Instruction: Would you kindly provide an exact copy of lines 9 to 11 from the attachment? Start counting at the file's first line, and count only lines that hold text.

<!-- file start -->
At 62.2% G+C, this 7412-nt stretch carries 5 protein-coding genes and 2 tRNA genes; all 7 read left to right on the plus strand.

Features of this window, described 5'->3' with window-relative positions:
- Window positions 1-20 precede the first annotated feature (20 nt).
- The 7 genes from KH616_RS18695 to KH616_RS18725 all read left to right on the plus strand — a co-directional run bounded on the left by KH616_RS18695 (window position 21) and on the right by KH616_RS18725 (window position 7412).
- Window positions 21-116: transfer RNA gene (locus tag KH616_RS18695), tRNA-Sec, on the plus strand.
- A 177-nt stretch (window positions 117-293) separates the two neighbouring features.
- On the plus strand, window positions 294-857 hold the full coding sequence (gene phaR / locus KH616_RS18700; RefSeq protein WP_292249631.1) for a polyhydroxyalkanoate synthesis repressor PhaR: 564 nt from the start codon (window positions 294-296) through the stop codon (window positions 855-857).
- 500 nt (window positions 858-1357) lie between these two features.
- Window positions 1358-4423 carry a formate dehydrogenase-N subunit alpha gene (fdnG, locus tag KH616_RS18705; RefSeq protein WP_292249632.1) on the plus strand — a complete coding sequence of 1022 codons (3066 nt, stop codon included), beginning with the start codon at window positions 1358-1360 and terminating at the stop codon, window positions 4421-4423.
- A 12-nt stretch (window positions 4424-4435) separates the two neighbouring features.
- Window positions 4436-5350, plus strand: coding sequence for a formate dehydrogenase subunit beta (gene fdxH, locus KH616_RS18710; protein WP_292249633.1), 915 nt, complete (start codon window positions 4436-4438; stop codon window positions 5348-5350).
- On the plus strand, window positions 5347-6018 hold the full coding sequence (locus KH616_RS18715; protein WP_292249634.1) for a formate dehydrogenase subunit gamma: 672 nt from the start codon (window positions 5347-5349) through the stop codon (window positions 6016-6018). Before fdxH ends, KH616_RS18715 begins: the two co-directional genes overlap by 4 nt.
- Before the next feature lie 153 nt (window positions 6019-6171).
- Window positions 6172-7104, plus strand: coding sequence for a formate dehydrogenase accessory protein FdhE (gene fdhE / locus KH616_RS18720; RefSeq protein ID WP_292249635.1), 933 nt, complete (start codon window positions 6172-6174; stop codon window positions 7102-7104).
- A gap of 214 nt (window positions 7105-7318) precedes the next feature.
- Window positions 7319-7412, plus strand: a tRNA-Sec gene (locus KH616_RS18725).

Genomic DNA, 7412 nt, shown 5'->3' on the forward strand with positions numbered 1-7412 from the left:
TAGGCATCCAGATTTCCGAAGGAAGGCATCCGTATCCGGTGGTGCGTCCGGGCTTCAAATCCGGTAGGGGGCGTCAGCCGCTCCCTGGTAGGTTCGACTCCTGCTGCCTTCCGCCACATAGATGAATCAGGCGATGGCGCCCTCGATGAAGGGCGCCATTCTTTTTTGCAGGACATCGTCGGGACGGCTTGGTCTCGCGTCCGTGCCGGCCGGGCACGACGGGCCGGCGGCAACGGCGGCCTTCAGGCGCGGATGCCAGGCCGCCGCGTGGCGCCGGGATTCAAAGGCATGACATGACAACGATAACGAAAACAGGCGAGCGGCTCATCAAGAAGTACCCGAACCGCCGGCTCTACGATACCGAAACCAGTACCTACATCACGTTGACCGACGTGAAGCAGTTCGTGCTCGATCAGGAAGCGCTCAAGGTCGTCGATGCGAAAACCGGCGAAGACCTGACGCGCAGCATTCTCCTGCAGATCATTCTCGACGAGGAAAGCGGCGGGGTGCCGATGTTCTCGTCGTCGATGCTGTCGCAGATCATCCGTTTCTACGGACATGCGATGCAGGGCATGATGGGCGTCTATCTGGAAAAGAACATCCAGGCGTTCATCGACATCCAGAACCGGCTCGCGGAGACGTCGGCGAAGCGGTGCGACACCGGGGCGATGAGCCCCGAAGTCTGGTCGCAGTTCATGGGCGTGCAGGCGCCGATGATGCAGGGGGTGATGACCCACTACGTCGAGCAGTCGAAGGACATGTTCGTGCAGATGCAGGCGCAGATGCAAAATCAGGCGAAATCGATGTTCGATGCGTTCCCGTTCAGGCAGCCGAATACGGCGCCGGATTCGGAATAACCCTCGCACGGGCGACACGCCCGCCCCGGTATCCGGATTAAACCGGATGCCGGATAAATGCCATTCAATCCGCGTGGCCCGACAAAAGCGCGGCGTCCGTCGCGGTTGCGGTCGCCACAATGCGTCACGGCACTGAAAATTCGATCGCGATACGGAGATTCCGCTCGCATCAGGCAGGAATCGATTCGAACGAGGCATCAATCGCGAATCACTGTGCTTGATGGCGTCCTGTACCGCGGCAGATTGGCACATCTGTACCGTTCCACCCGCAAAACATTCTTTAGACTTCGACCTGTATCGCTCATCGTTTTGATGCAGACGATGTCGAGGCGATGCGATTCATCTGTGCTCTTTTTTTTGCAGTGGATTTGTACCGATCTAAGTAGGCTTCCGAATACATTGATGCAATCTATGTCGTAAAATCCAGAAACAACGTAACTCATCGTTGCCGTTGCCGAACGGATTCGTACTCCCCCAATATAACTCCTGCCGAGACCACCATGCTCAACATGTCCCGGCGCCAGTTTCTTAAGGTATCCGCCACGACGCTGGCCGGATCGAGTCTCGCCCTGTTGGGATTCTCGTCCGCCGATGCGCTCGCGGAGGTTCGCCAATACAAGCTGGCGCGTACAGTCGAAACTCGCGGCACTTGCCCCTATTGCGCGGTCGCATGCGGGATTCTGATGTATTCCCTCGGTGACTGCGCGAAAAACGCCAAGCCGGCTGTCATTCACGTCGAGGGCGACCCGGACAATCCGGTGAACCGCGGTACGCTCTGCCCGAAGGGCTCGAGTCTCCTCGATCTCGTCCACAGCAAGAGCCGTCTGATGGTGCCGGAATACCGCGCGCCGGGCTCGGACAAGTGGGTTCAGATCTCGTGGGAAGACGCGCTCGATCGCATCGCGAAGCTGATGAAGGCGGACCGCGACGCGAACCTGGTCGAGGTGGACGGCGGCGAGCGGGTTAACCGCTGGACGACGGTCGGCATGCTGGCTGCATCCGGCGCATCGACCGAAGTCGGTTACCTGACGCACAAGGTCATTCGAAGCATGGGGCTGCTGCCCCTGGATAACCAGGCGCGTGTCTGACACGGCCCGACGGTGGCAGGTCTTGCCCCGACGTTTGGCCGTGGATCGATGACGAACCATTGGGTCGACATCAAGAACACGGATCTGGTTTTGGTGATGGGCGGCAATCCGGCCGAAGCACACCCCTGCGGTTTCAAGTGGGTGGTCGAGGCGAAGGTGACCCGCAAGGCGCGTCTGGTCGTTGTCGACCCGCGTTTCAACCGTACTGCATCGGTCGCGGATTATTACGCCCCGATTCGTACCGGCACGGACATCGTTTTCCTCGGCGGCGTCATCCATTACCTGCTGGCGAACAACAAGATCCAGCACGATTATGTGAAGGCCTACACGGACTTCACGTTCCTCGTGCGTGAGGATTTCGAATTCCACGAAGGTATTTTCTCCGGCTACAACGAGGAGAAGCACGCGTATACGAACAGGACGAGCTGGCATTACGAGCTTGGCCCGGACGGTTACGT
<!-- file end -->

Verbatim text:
- Window positions 1358-4423 carry a formate dehydrogenase-N subunit alpha gene (fdnG, locus tag KH616_RS18705; RefSeq protein WP_292249632.1) on the plus strand — a complete coding sequence of 1022 codons (3066 nt, stop codon included), beginning with the start codon at window positions 1358-1360 and terminating at the stop codon, window positions 4421-4423.
- A 12-nt stretch (window positions 4424-4435) separates the two neighbouring features.
- Window positions 4436-5350, plus strand: coding sequence for a formate dehydrogenase subunit beta (gene fdxH, locus KH616_RS18710; protein WP_292249633.1), 915 nt, complete (start codon window positions 4436-4438; stop codon window positions 5348-5350).